As a political psychologist I have clarified the complex psychological underpinnings of human political attitudes. These attitudes virtually define the liberal and conservative worldviews. They also show that strong liberals and strong conservatives, as groups, are actually rather close together on virtually all dimensions of political discourse, strange as that may seem.
These attitudes include religious beliefs, which tend to fall into two clusters that are referred to in the literature as fundamentalist on the one hand and as kindly religious beliefs (in my terminology) on the other. The fundamentalist orientation correlates positively and substantially with warmongering endorsement.
With this background in mind, I have my “antennas” up for new ideas. Consider the following:
The recent EgyptAir jetliner loss in the Mediterranean Sea smacked of continuing terrorism, highlighting the futility of our military efforts in the Middle East. A successful business owner friend of mine here in Eugene migrated to the U.S. 30 years ago from his childhood homeland in the Middle East. He continues to lose relatives to that military mayhem, recently a cousin by shelling in Aleppo.
He cares deeply about the Middle East and studies it carefully. He believes the religious factions are so numerous and complex that resolution by either conventional or radical military means is impractical.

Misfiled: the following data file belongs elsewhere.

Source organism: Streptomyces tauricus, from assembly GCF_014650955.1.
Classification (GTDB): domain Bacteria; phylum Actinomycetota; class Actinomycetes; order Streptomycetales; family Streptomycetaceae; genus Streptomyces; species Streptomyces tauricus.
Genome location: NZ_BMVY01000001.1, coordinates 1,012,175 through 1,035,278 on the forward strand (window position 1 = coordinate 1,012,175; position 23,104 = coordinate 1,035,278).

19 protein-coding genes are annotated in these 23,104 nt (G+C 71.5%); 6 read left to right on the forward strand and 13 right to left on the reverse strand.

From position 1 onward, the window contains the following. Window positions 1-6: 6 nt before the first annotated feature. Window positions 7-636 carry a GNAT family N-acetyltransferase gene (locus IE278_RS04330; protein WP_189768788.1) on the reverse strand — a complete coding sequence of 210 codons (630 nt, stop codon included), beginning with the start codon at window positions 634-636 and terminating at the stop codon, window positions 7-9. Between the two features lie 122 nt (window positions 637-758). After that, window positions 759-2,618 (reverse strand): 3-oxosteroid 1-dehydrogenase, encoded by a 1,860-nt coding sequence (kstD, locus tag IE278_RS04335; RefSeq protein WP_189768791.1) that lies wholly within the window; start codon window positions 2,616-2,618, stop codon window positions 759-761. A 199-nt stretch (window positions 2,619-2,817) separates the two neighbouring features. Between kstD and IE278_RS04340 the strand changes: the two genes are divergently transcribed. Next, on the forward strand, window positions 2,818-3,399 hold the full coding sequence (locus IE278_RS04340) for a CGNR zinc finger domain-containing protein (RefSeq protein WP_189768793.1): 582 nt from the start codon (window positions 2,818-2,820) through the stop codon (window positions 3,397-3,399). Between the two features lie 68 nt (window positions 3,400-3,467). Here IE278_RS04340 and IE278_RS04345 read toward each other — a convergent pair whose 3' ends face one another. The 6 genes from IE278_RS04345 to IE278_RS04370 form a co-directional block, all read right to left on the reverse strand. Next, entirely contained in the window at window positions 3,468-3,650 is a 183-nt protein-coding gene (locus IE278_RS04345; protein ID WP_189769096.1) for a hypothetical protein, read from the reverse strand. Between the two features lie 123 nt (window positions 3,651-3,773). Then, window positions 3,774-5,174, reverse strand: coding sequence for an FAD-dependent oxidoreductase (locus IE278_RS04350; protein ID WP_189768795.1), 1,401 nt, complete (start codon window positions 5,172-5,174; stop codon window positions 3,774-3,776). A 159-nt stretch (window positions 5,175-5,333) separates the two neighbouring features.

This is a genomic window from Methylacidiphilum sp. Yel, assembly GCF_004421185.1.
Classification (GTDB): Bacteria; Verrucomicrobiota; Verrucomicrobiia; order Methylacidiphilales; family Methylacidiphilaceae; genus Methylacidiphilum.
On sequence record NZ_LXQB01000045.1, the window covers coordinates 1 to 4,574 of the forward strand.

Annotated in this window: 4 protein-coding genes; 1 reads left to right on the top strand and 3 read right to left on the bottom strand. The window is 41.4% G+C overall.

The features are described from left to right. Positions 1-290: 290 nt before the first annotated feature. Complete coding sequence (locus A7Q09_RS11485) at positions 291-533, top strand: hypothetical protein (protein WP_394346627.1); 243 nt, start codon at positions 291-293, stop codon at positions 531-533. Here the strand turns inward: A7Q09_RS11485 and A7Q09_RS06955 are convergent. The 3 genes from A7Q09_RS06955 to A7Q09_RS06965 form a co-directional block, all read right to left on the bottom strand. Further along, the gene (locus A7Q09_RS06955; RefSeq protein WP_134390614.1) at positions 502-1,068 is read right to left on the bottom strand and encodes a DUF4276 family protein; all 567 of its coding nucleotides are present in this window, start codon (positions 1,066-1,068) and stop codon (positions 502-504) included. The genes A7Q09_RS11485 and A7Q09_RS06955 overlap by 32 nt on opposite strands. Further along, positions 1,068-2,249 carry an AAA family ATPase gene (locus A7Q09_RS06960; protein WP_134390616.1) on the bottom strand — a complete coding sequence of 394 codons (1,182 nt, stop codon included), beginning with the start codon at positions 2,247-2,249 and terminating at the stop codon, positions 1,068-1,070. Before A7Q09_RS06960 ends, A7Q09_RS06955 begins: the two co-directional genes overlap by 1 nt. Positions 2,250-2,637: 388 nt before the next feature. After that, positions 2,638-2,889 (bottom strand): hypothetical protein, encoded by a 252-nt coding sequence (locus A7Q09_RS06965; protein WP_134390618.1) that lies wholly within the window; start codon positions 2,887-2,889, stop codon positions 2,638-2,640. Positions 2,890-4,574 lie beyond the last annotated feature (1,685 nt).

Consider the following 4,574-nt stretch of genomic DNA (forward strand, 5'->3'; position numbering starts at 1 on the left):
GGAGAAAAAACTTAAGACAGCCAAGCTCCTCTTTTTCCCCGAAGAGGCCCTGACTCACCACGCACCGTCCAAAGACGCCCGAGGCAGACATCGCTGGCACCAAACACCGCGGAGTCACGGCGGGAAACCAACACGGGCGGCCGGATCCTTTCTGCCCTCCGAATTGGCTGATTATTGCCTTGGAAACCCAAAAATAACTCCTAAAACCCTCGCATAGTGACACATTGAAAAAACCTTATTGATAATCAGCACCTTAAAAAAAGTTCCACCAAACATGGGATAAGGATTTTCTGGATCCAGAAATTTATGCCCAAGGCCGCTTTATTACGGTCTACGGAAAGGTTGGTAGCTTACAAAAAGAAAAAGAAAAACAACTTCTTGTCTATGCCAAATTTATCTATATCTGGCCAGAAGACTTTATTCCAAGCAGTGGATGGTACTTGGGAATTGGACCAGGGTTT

He believes the only solution is to follow India’s example of simply outlawing any religious leader teachings of violence and killing as an expression of religion. Imams got the message in India and radical Muslim violence was prevented.
In the Middle East we’ve tried to impose resolution with the most powerful military in the world for a dozen years but without success (an informal definition of neurosis is repeating the same unsuccessful behaviors over and over, expecting a different outcome).
Building on our immigrant citizen’s ideas, it has occurred to me that we might make membership in the U.N. very appealing. And require member nations to have constitutions that explicitly prohibit religious-based violence. Violation of this requirement would result in suspension of U.N. benefits until the violence is resolved.
Bad idea? Then come up with a better one. But don’t persist in our militaristic Middle East foreign policy, expecting a different outcome. That’s proving to be as crazy as our violent misadventure in South Vietnam.
Bill McConochie is a contributing writer for Our Times. Holding a Ph.D. in psychology, Bill is in private practice in Eugene, OR and specializes in clinical, industrial/organizational and political psychology. His most recent book, Party Time! How you can create common good democracy right now, is available at Amazon in paperback and Kindle formats.